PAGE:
The Program Income Object Cost Category represents revenue generated by grant implementation, but in most cases it’s a bad idea to declare any Program Income on the SF-424A. Even if Program Income exists, you shouldn’t list it because Program Income is in effect a deduction from the grant request. Let’s say that the Boys and Girls Club of Milaca, Minnesota* is seeking a grant to provide mentoring services for at-risk kids. All Boys and Girls Clubs charge nominal membership dues and/or user fees, although the dues/fees are often waived for various reasons. Still, Clubs charge dues/user fees to support operations and to make parents/caregivers** feel they’re paying for something. People value something they pay for, even when they pay very little, much more than something they don’t. Our applicant Boys and Girls Club would probably want to try to get the parents/caregivers of mentees (yes—this is right word) to pay dues, but this should never be shown on a SF-424A.

We’ll explain why by using a thought experiment.

Assume the mentor program grant request is $200,000. If $5,000 is shown as Program Income from dues, what is the size of the grant needed to implement the project? The answer is of course $195,000.

Almost all grant budgets are based on a “but for” or “gap” analysis—in other words, but for the grant, the project cannot be implemented or the grant represents the missing funding gap (see also our post on the dreaded supplantation concept). For most human services proposals, the grant always equals the size of the “but for” or “gap.” In addition to helping build the need argument, most federal agencies don’t want program income to be included in the proposal budget, as such income would also need to be tracked during project implementation. This would complicate reporting. The legal fiction is that there is no Program Income; both applicants and federal funding agencies usually agree to look the other way.

As in most grant writing generalities, there are exceptions to the No Program Income rule I’ve just illustrated. A good example is a HRSA Section 330 proposal budget for primary health care, which must show income for third-party payers like Medicaid and private insurance. Another example is the HUD Section 202 affordable housing development program. In Section 202 budgets, Section 8 rental income must be shown to demonstrate project feasibility. Affordable housing grants use the “but for” and/or gap analysis in supporting cash flow statements. Unlike privately funded market rate housing cash flow statements, however, which show an excess of income over expenses to prove feasibility, publicly funded affordable housing cash flow statements always show infeasibility. The infeasibility must be solved, or the gap closed, by the grant request.

Our advice to clients regarding Program Income is always, “when in doubt, leave it out,” but we’re just lowly grant writing consultants and our clients are free to ignore our advice, which they often do.

For example, last year we wrote a Family & Youth Services Bureau (FYSB) Transitional Living Program (TLP) for Homeless & Runaway Youth proposal for a very large homeless youth services provider in a big midwest city. Our client, like most similar faith-based homeless services providers, charges nominal rent to homeless youth living in their transitional housing facility and also requires that the residents work part time.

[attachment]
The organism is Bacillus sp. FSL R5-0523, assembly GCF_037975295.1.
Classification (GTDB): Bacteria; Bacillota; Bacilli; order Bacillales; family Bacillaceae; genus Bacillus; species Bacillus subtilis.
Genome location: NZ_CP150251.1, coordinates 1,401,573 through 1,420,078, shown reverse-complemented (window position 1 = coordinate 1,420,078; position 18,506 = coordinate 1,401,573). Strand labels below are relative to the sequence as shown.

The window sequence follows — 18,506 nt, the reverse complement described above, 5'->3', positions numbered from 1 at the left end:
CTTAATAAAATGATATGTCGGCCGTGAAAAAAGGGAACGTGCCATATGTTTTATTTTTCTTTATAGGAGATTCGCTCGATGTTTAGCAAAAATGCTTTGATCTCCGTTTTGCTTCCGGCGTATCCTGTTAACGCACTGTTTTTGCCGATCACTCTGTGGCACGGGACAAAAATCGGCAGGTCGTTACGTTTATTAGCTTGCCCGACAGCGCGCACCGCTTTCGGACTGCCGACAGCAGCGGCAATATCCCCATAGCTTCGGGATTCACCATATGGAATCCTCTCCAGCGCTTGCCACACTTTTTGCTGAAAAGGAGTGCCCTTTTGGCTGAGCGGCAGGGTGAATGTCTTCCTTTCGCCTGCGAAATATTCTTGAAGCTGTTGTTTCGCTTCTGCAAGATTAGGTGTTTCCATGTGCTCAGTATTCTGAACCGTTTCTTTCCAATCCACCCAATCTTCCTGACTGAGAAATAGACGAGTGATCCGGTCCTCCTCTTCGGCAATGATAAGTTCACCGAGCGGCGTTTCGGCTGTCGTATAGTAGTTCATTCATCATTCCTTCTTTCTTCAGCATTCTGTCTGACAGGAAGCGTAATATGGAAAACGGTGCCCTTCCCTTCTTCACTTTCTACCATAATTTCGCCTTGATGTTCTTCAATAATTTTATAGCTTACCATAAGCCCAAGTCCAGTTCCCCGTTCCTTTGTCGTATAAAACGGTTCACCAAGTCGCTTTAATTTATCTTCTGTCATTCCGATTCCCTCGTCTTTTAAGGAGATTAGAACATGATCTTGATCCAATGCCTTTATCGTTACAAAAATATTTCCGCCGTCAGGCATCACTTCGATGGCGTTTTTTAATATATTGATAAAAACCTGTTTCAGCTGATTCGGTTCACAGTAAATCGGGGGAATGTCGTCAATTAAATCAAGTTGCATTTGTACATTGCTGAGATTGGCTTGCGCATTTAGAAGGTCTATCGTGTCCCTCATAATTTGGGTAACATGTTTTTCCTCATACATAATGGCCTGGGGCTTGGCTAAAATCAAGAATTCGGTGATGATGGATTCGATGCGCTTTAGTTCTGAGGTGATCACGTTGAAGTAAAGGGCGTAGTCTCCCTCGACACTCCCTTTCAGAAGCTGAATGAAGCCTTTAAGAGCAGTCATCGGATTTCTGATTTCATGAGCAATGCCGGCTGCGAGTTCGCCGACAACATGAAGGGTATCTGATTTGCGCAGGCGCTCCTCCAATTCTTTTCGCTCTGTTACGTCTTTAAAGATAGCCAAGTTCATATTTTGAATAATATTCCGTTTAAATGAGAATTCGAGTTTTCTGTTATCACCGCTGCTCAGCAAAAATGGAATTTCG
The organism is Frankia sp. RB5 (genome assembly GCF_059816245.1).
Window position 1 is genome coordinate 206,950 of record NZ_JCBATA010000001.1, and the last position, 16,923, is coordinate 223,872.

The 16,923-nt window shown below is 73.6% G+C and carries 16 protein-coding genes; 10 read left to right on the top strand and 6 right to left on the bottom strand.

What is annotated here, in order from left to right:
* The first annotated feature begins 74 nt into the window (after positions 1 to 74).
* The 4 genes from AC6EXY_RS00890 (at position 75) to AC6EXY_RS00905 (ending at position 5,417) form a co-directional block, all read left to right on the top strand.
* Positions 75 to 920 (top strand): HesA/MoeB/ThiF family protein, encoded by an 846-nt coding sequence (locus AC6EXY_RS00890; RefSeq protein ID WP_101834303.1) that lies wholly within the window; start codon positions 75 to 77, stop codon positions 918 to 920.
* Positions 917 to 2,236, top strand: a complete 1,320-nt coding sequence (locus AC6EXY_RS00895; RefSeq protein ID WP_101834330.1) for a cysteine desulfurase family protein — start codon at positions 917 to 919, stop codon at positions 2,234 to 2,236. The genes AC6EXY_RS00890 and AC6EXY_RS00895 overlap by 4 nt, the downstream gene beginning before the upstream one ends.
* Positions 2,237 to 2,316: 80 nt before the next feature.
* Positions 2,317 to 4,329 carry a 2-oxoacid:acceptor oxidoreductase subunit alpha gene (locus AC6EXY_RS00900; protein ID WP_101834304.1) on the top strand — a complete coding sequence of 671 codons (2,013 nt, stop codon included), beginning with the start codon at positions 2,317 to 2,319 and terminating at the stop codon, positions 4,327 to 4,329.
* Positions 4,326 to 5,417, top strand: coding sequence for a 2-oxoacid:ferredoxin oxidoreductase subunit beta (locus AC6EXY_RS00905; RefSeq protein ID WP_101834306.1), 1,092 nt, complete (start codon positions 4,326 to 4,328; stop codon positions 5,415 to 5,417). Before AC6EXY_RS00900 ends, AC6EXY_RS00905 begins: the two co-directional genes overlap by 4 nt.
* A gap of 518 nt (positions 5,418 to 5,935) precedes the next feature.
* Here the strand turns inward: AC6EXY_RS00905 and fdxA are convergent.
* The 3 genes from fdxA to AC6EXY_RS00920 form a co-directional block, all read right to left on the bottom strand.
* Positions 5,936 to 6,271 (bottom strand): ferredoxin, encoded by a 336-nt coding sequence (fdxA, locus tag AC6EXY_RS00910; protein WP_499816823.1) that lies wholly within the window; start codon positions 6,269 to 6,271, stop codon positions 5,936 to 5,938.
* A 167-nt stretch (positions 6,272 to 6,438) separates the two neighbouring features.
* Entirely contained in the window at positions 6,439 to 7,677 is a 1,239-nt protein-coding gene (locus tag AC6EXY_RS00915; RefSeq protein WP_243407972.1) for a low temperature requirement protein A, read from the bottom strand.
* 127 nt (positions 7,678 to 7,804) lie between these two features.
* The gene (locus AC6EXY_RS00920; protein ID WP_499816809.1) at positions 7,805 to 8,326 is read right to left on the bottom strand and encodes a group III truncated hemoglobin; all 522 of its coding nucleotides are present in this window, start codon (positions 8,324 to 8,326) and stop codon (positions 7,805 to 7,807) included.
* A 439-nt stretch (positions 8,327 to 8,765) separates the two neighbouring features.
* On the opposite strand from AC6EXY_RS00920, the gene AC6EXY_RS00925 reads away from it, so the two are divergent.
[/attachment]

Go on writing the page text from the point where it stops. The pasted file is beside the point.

While this may be a good policy to encourage self-reliance among homeless youth, it’s a very bad idea to include this Program Income in the TLP SF-424A. TLP grants are supposed to help youth with no resources whatsoever and to house the most needy—not the ones who can work part-time or somehow have money for rent.

It was very difficult getting our client to understand this conundrum until we pointed out that they were inadvertently proving they didn’t need the grant amount requested, while opening themselves up to being seen as “cherry picking” the best homeless youth clients. I’ll leave the perils of implied cherry-picking in grant writing to another post, but cherry-picking is also usually a fast way to the exit in grant seeking.

If you want to include program income anyway, you should at least increase the total program budget so that the grant amount requested remains at the maximum allowable amount.

* When I was a kid growing up in Minneapolis in the late 50s, my dad was a big wrestling fan and I often accompanied him to watch wresting matches live at the very dingy Minneapolis Auditorium. One of my favorite wrestlers was Tiny Mills, “King of the Lumberjacks.” Tiny was kind of a good bad guy and was always introduced as being “formerly from Alberta, Canada, but now hailing from Milaca, Minnesota.” For some reason I found this endlessly amusing, only learning later as a teen going on road trips that Milaca is actually a charming town in North Central Minnesota on the way to the beautiful Lake Mille Lacs.

** In writing proposals about at-risk children and youth, always refer to them as having “parents/caregivers,” not just “parents,” to account for those living with grandparents or in foster care.

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Thirty day deadlines favor the prepared

The cliche goes, “Chance favors the prepared mind,” and we could repurpose it to, “Short deadlines favor the prepared nonprofit.” I have the dubious pleasure of reading the Federal Register every week and have noticed that deadlines are shrinking like hemlines. This means the organizations that apply with a complete and technically correct proposal are, even more than usual, the ones who don’t dawdle in deciding to apply and don’t procrastinate once they’ve made the decision.

If you’re thinking about applying for a grant with a thirty-day deadline, don’t take a week to mull it over. Take an hour. Need to wait on a board meeting? See if you can schedule an emergency meeting that night. Can’t do it? Text the chairperson immediately and set up a conference call. If you wait long enough, you won’t be able to get your application together, and, in an environment like this one, you don’t want to miss a deadline for a good program. It could be the life or death of your organization. Small delays tend to turn into big ones; don’t delay any part of the process any longer than you have to.